Background Information

Why do PHEEA grants exist?

  • As a college degree became more essential in obtaining good jobs, higher education expanded dramatically during the 1950s and 1960s. At that time, the Governor and Legislature created the Pennsylvania Higher Education Assistance Agency (PHEAA) to provide access and choice to low and moderate-income students through need-based grants that could be used at any Pennsylvania college or university.
  • While Pennsylvania has always supported its public universities, it has also chosen to fund higher education differently than many states through a larger state grant program since it is the second largest private college state in the nation with 90+ private colleges and universities. Private colleges and universities enroll 42% of the students and award 49% of all degrees for only 10% of the state's spending on higher education.
  • Therefore, Pennsylvania policymakers have supported PHEAA grants because 1) the grants support students with demonstrated financial need attending all sectors of higher education, and 2) the policymakers recognize the benefit the state receives for its relatively small state investment in PHEAA grants when a student uses the grant at a private institution and thereby eliminates the need for more funding at the state universities.

How does the expansion of PHEAA grants to all distance education students affect the grant program?

  • This year the General Assembly passed legislation to expand the number of students receiving PHEAA grants to all students who are enrolled in distance education. Previously, the law prohibited PHEAA grants to students who took more than half their credits on line. For the past five years, the General Assembly had allowed PHEAA to operate a pilot program that funded up to $10 million annually (using PHEAA earnings) to full-time distance education students. PHEAA staff estimate that making all distance education students eligible will cost $18 - $22 million. PHEAA has also said it cannot afford to continue to contribute its $10 million annually toward these distance education students.

How has the addition of PHEAA earnings to the PHEAA grant program actually put students at risk?

  • In 2005-06, PHEAA offered to use $25 million of its earnings from its student loan servicing business to supplement the PHEAA grant program. This was perceived as a positive development that would provide more aid to needy students. However, state policymakers have responded to revenue shortfalls since the Great Recession by asking PHEAA to increase its supplement while simultaneously cutting the state appropriation to the grant program in order to use those funds elsewhere in the budget. Consequently, PHEAA provided a total of $97 million ($87 million for grants and $10 million for the distance education pilot) to the grant program in 2017-18, while the state appropriation was $272.9 million-down from $407.4 million in 2008-09.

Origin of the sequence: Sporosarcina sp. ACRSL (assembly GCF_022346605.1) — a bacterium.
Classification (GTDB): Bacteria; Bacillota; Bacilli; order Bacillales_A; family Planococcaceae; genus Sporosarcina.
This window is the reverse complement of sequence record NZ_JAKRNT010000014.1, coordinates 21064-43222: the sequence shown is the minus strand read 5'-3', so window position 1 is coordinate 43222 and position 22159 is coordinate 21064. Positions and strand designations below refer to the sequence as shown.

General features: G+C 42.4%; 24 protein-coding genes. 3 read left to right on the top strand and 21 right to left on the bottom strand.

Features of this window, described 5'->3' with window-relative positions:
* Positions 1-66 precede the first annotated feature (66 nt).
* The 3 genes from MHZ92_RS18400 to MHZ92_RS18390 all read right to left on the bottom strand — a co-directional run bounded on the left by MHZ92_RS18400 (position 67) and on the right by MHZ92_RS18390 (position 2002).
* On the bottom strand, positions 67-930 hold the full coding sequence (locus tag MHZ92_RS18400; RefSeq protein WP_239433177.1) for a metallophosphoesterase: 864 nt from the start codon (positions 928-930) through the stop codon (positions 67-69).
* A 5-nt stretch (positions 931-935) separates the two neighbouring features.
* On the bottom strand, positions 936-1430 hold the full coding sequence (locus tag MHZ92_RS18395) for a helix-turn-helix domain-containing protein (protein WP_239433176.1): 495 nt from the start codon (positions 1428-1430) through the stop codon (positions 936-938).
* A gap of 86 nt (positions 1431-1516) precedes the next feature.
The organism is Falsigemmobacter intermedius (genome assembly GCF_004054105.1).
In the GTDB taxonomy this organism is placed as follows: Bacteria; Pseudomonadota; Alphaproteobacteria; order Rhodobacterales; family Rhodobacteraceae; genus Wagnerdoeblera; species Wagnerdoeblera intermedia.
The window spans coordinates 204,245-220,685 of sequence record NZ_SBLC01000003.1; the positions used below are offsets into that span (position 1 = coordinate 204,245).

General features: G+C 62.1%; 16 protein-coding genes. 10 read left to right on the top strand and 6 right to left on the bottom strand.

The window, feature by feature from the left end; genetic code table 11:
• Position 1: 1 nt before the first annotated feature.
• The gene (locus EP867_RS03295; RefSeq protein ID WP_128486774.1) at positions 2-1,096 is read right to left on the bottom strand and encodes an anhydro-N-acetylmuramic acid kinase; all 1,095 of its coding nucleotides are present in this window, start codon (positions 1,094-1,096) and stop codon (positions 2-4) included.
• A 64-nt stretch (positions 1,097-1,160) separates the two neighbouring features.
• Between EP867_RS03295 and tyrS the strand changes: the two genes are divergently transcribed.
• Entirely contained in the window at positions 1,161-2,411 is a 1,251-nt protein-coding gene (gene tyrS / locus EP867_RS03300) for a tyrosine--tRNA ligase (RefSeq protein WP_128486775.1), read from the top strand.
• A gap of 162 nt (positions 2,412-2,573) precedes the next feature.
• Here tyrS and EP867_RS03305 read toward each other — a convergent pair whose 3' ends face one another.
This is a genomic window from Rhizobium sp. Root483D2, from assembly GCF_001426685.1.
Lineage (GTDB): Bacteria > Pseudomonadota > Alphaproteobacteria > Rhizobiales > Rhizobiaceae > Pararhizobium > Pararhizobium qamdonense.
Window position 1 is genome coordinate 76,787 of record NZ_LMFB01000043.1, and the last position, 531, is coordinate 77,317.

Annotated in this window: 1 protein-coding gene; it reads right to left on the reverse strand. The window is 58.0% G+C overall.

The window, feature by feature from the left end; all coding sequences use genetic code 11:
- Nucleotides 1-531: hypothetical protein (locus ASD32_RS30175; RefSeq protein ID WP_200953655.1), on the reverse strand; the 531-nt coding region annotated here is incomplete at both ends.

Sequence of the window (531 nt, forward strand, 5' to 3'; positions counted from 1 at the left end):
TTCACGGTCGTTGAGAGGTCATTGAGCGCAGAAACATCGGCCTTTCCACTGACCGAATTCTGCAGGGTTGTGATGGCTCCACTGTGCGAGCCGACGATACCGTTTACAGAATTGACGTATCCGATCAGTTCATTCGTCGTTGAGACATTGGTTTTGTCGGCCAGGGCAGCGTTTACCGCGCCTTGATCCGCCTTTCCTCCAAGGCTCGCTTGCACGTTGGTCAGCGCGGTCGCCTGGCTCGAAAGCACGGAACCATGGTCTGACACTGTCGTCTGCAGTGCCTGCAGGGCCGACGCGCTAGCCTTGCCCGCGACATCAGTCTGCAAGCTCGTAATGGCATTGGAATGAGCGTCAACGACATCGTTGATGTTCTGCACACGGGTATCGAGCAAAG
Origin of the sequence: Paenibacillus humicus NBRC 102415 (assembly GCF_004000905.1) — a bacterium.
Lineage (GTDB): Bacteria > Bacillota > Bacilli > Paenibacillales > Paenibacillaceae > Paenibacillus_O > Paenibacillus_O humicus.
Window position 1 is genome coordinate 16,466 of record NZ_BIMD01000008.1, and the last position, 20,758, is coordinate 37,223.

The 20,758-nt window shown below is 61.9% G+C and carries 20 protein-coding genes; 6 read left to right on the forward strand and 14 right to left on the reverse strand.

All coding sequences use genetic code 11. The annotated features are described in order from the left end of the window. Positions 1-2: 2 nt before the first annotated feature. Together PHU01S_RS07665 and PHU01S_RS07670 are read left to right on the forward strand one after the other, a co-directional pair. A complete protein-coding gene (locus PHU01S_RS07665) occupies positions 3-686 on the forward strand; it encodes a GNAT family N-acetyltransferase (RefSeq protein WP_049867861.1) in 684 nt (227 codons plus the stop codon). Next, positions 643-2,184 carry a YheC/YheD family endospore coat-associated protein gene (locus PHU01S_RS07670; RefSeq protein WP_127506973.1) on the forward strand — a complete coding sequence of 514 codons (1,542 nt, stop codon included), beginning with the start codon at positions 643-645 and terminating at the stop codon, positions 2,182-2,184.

• Making matters worse, PHEAA staff says that the agency no longer is able to continue to support the grant program at this level since federal auditors require them to maintain their reserves at a certain level to backstop their loan servicing business. In its budget recommendation to the Governor, PHEAA recommended to reduce its supplement by $47 million.
  • Using flat funding for the state appropriation, the reduced contribution from the PHEAA agency, and the expanded number of eligible students due to the distance education expansion, PHEAA staff now estimate that the maximum grant awards will be cut by about $900 next academic year. This would be a cut of 21%!

What is the Governor's proposal and what would it mean for PHEAA grant recipients?

  • Governor Wolf proposes flat funding for the state appropriation to PHEAA grants at $272.9 million in 2018-19. The Governor also proposes that PHEAA maintain its current supplement of $97 million ($87 million for grants and $10 million for the distance education students).
  • PHEAA estimates that it will need $18 - $22 million to fund all distance education students; therefore, even with the Governor's request for $10 million in agency supplement for distance education, the grant program will be $8 - $12 million short. PHEAA also estimates that additional eligible applicants in the regular grant program will cost another $3 million next year. Result: we need an additional $15 million in state appropriation to ensure that students can maintain the grants they received this year.

What is the Budget Request for PHEAA funding?

  • An estimated $15 million increase in the state appropriation is required to maintain current PHEAA grant funding provided that PHEAA can supplement the grant appropriation by $97 million. If PHEAA cannot meet this requirement, then even more state funding will be required to help our neediest students.

Why should PHEAA Grants receive priority in higher education funding?

  • PHEAA grants should receive priority because they serve only Pennsylvania students who can demonstrate financial need for these state dollars. All of these students will have to assume more loans if their grants are cut. And PHEAA serves Pennsylvanians no matter which Pennsylvania college or university they attend. It serves all sectors of higher education.

What about middle income students? What can we do for them?

  • The Ready to Succeed Scholarship (RTSS) Program was created to serve this population. It provides grants of up to $2,000 to students from families earning $110,000 and less if the student has demonstrated academic promise with a 3.25 gpa or more after 30 college credits. Students in all sectors of higher education receive RTSS grants. 
  • Governor Wolf recommended flat funding of $5 million for RTSS in 2018-19, but this amount will serve only about 1/3 of the eligible students. AICUP requests an additional $5 million for RTSS so more middle income students can be served.